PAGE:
Our objective was to model the amount of live- and dead-tree-based C stored and released over a century with and without wildfire in Sierra Nevada mixed-conifer forests, after fuel reduction treatments. Our hypotheses were:

(1) in the absence of wildfire, the no-fuels treatment alternative will store the most live- and dead-treebased C;
(2) with wildfire, treatments that develop and retain large trees will store the greatest amount of livetree C;
(3) pre-settlement forest structure will maximize tree-based C storage while minimizing C release during wildfire;
(4) with wildfire, prescribed fire treatments will have a lower total C release than unburned treatments; and
(5) reducing stand density and concentrating live tree C stocks in larger individuals will decrease the post-wildfire mortality, reducing the drop below the baseline.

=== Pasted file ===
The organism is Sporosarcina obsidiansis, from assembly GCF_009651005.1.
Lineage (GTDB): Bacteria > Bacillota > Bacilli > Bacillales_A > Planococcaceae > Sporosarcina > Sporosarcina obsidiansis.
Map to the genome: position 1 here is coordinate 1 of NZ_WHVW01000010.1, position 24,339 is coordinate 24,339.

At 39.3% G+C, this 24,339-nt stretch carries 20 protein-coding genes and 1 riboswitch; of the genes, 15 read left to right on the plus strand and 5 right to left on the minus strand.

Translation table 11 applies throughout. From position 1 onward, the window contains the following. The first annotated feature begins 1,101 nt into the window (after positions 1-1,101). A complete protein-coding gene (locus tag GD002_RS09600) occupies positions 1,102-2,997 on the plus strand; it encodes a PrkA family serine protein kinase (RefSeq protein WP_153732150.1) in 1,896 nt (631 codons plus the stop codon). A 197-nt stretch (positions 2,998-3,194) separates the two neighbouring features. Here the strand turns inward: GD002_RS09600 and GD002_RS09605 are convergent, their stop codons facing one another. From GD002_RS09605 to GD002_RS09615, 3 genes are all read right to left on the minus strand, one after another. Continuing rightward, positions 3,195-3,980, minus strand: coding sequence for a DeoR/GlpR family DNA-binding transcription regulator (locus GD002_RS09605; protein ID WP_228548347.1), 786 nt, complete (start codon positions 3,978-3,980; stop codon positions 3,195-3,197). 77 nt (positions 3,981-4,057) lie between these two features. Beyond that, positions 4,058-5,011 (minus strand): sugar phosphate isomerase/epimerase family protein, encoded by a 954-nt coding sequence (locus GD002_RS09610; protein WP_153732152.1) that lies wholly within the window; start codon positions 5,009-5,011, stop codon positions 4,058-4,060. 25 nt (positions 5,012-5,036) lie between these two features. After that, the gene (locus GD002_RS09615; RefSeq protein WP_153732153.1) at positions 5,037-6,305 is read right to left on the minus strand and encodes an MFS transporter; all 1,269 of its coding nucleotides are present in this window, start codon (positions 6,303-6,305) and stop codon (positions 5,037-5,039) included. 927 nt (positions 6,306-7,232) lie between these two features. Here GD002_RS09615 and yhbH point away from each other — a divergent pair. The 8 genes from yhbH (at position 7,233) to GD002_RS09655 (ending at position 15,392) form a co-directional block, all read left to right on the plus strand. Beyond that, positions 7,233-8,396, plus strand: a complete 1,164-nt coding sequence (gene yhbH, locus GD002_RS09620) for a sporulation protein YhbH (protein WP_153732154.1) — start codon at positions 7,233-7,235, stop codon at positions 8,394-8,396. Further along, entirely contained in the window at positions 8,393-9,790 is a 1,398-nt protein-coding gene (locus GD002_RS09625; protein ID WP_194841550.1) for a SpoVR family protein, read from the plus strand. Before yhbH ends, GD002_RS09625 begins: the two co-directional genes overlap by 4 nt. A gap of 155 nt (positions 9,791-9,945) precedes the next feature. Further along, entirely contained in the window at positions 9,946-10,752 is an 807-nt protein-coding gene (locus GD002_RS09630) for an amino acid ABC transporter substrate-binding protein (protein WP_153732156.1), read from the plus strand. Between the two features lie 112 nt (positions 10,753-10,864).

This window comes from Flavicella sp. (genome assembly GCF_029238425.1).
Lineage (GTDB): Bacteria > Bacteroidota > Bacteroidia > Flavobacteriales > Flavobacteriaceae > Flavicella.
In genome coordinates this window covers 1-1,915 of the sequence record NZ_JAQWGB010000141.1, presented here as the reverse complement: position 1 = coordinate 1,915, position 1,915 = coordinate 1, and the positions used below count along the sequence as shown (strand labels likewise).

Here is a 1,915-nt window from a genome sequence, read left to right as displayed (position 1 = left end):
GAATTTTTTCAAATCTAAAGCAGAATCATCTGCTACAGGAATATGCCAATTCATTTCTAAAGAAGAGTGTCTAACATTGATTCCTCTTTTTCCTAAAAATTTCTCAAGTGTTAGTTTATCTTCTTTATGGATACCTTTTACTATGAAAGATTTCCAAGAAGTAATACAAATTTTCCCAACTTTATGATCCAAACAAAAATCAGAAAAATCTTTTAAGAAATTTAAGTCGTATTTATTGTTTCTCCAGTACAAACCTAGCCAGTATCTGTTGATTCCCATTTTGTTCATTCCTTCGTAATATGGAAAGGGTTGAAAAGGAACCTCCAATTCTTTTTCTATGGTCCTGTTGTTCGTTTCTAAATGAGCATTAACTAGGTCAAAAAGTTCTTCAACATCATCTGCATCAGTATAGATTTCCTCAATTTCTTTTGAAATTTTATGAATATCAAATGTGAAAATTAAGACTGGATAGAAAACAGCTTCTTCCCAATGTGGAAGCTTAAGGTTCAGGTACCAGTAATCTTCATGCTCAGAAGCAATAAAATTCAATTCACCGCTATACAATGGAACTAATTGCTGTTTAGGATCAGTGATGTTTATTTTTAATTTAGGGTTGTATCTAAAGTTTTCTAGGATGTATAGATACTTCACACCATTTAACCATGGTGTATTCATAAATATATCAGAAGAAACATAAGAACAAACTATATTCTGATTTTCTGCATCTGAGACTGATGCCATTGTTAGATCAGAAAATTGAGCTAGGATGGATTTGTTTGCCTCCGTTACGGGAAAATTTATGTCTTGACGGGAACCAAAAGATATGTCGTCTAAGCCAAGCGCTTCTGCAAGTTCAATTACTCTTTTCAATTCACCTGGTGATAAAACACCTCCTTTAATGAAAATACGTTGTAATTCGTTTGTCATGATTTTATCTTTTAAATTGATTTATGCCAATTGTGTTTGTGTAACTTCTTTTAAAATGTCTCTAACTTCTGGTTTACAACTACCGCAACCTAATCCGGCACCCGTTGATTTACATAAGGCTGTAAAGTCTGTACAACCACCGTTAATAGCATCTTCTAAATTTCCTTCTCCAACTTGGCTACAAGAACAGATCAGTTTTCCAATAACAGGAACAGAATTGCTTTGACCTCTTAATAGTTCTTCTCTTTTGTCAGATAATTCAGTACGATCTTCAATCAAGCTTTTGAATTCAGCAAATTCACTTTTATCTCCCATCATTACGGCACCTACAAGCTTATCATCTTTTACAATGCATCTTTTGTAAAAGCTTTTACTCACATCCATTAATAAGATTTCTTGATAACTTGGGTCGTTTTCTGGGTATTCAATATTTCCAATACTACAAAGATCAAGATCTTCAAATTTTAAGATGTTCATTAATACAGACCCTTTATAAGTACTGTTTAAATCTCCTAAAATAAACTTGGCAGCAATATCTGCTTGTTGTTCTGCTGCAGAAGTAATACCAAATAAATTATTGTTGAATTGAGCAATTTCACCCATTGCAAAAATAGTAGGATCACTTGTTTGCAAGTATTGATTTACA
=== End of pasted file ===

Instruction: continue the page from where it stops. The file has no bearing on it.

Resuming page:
Here, we use current CCAR FSP (2007) accounting methods to evaluate changes in C stocks using the Forest Vegetation Simulator (FVS) and track fire emissions using the Fire and Fuels Extension (FFE) of FVS (Crookston and Dixon 2005). Although FVS does not account for soil C, it is regionally calibrated, widely used by managers to model forest response to different treatments and disturbances, and one of the CCAR-approved models for establishing baselines. …


We used data collected in the Teakettle Experiment (http://teakettle.ucdavis.edu), in which all trees > 5-cm diameter at breast height (dbh) were measured and mapped in 18 replicate 4-ha plots. Using FVS, we modeled the effects of eight treatments (control, burn only, understory thin, understory thin and burn, restoration thin [based on North et al. 2007], restoration thin and burn, 1865 reconstruction, and 1865 reconstruction and burn) on tree-based C stocks. …


… High-density stands, such as the control, had a higher proportion of their total aboveground C in dead biomass than did open stands (ie the 1865 treatments), which had a greater proportion of large-diameter, fire-resistant species.